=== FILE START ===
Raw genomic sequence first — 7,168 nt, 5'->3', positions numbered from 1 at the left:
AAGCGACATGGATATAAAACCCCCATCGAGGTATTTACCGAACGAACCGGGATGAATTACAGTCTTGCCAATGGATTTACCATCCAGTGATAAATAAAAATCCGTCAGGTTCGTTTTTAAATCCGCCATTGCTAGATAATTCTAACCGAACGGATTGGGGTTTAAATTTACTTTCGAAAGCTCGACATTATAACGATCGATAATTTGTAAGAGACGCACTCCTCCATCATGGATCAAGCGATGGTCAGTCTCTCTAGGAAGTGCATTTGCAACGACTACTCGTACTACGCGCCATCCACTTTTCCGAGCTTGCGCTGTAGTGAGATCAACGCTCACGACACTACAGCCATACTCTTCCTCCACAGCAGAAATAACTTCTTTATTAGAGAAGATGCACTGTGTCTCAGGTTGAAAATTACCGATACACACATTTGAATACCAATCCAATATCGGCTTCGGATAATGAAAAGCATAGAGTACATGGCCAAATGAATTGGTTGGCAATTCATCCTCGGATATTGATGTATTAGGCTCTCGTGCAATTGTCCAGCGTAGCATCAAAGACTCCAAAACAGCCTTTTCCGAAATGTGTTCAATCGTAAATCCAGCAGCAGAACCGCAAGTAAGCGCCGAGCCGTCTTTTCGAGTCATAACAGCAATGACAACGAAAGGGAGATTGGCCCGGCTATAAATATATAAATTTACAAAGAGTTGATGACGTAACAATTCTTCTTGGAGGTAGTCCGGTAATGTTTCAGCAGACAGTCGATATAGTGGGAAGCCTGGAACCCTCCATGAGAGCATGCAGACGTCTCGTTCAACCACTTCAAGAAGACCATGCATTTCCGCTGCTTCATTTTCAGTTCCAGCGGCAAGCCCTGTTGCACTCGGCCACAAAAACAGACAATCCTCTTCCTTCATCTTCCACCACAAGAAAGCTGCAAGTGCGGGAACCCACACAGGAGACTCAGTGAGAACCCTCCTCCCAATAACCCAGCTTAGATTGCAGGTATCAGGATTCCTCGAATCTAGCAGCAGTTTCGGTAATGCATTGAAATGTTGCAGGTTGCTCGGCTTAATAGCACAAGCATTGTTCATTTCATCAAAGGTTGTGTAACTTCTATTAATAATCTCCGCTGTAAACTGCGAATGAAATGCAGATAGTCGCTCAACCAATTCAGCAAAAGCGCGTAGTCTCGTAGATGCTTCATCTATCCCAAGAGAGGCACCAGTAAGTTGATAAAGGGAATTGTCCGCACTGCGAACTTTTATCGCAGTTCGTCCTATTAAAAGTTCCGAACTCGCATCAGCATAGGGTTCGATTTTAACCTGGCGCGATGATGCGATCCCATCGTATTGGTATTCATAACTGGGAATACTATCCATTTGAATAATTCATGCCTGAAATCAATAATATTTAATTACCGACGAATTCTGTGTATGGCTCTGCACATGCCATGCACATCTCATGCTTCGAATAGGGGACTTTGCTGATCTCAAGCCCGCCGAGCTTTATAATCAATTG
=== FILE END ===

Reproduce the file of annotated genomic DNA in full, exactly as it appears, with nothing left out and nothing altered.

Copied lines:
Raw genomic sequence first — 7,168 nt, 5'->3', positions numbered from 1 at the left:
AAGCGACATGGATATAAAACCCCCATCGAGGTATTTACCGAACGAACCGGGATGAATTACAGTCTTGCCAATGGATTTACCATCCAGTGATAAATAAAAATCCGTCAGGTTCGTTTTTAAATCCGCCATTGCTAGATAATTCTAACCGAACGGATTGGGGTTTAAATTTACTTTCGAAAGCTCGACATTATAACGATCGATAATTTGTAAGAGACGCACTCCTCCATCATGGATCAAGCGATGGTCAGTCTCTCTAGGAAGTGCATTTGCAACGACTACTCGTACTACGCGCCATCCACTTTTCCGAGCTTGCGCTGTAGTGAGATCAACGCTCACGACACTACAGCCATACTCTTCCTCCACAGCAGAAATAACTTCTTTATTAGAGAAGATGCACTGTGTCTCAGGTTGAAAATTACCGATACACACATTTGAATACCAATCCAATATCGGCTTCGGATAATGAAAAGCATAGAGTACATGGCCAAATGAATTGGTTGGCAATTCATCCTCGGATATTGATGTATTAGGCTCTCGTGCAATTGTCCAGCGTAGCATCAAAGACTCCAAAACAGCCTTTTCCGAAATGTGTTCAATCGTAAATCCAGCAGCAGAACCGCAAGTAAGCGCCGAGCCGTCTTTTCGAGTCATAACAGCAATGACAACGAAAGGGAGATTGGCCCGGCTATAAATATATAAATTTACAAAGAGTTGATGACGTAACAATTCTTCTTGGAGGTAGTCCGGTAATGTTTCAGCAGACAGTCGATATAGTGGGAAGCCTGGAACCCTCCATGAGAGCATGCAGACGTCTCGTTCAACCACTTCAAGAAGACCATGCATTTCCGCTGCTTCATTTTCAGTTCCAGCGGCAAGCCCTGTTGCACTCGGCCACAAAAACAGACAATCCTCTTCCTTCATCTTCCACCACAAGAAAGCTGCAAGTGCGGGAACCCACACAGGAGACTCAGTGAGAACCCTCCTCCCAATAACCCAGCTTAGATTGCAGGTATCAGGATTCCTCGAATCTAGCAGCAGTTTCGGTAATGCATTGAAATGTTGCAGGTTGCTCGGCTTAATAGCACAAGCATTGTTCATTTCATCAAAGGTTGTGTAACTTCTATTAATAATCTCCGCTGTAAACTGCGAATGAAATGCAGATAGTCGCTCAACCAATTCAGCAAAAGCGCGTAGTCTCGTAGATGCTTCATCTATCCCAAGAGAGGCACCAGTAAGTTGATAAAGGGAATTGTCCGCACTGCGAACTTTTATCGCAGTTCGTCCTATTAAAAGTTCCGAACTCGCATCAGCATAGGGTTCGATTTTAACCTGGCGCGATGATGCGATCCCATCGTATTGGTATTCATAACTGGGAATACTATCCATTTGAATAATTCATGCCTGAAATCAATAATATTTAATTACCGACGAATTCTGTGTATGGCTCTGCACATGCCATGCACATCTCATGCTTCGAATAGGGGACTTTGCTGATCTCAAGCCCGCCGAGCTTTATAATCAATTG